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I've had diamond files, but I always found they gummed up pretty quickly and were a pain to clean, least for me. I got this set of needle files from MicroMark. They have served me well. I never mount the files in the handle, but it is convenient for storage when tranporting them. I also got the 10 piece riffler file set to help with curved surfaces, but haven't found much use for them because they are fairly wide for miniatures.

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That looks like the set I get at Hobby Lobby for $10!

I only use one or two of the files, the others are too big or the wrong shape. That's why I bought the riffelers. :lol:

 

I plan to use both types. It seems that they each have their advantages.

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Thanks for the help everyone.

 

@Claymoore--I'm intrigued--what makes Friedrich Dick "the best"? "Expensive" for me has way more to do with value than price.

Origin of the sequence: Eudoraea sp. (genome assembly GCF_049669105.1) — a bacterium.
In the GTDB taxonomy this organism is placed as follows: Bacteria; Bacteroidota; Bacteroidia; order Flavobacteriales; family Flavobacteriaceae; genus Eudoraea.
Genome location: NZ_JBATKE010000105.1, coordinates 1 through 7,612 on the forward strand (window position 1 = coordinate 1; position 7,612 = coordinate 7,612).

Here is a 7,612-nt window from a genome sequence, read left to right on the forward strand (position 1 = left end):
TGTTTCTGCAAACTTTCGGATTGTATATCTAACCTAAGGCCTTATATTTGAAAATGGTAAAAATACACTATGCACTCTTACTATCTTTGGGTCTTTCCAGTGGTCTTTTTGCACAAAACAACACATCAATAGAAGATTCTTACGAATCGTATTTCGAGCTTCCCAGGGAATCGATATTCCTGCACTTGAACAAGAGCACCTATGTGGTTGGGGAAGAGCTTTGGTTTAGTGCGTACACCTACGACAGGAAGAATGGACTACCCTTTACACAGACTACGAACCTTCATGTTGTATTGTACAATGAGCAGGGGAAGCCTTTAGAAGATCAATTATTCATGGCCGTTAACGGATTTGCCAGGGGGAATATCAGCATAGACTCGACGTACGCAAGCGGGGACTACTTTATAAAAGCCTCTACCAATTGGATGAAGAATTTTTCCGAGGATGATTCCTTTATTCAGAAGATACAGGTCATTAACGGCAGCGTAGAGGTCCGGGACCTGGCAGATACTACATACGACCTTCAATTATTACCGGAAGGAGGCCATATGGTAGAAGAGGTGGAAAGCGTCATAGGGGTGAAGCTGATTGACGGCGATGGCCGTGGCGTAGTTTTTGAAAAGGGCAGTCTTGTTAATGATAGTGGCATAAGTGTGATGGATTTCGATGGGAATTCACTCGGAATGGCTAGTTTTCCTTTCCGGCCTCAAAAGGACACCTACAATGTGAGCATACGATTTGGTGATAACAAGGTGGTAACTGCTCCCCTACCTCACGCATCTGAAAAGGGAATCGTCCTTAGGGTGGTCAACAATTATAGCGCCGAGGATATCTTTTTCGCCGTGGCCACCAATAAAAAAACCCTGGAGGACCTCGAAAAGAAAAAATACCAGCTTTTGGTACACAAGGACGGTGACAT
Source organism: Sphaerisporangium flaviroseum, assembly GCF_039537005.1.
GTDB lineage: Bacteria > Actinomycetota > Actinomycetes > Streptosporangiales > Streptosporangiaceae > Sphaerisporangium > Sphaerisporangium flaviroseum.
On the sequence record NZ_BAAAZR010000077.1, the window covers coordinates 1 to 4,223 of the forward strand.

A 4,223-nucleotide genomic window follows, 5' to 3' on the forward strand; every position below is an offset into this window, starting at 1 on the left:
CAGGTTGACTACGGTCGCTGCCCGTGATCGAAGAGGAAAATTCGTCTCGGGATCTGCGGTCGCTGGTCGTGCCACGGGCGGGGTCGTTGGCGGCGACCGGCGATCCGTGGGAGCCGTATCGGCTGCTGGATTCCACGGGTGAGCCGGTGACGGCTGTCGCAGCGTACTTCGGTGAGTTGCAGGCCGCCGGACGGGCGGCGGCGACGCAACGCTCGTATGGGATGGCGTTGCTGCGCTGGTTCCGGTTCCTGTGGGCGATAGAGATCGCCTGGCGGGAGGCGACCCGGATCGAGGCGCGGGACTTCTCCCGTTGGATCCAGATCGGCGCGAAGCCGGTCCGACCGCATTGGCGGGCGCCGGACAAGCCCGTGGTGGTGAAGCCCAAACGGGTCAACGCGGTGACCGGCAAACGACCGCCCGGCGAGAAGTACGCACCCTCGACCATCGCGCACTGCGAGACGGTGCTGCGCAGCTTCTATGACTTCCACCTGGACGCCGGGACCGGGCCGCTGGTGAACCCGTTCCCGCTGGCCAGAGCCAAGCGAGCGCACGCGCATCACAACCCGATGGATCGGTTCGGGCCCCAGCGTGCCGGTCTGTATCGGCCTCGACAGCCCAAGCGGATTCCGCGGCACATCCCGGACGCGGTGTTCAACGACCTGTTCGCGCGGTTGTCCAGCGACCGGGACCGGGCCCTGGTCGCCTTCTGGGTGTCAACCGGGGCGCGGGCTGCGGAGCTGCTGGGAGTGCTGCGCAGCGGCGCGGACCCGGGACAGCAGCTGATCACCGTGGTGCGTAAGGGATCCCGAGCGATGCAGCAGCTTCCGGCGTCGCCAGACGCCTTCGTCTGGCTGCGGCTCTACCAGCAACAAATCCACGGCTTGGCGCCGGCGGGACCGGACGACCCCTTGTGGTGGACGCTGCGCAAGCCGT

For example:

I have a set of files that "do the job" that I paid 4 bucks for.

The Micromark diamond files I've heard praises about sell for 20 bucks.

"What is the extra $16 buying me?"..so to speak. At this time, I really don't know----as I've never used a diamond file.

 

In the case of Friedrich Dick, if the extra money buys me something besides "just a diamond file", then I'm more than open to entertaining the prospect.

 

Thanks again,

Kev

 

What I find most useful (for mini work) are the micro file sets that offer a tapered profile with 170-200 grit for Diamond types or #4 Swiss Cut. Friedrich Dick makes some of the best but if you think the Micro Mark stuff is expensive don't bother with them.
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As someone who never used a file for anything but spreading superglue for basing before I got my diamond files, I can happily endorse spending the extra sixteen bucks. ::): Essentially they take down the mold lines with much less work and pressure on the tool, making a finer touch (yay, finesse!) feasible when working in close or delicate areas (even eyeballs!). Though Qwik has had problems with gumming, I have had the opposite effect with my set and have experienced no gumming-up whatsoever--perhaps I have a different grain on mine? I think the ones the Asylum carries are 220's. Mine are small, and needles rather than rifflers. I never used to use files, but can't live without the little buggers now.

 

--Anne ::):

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Thanks for the help everyone.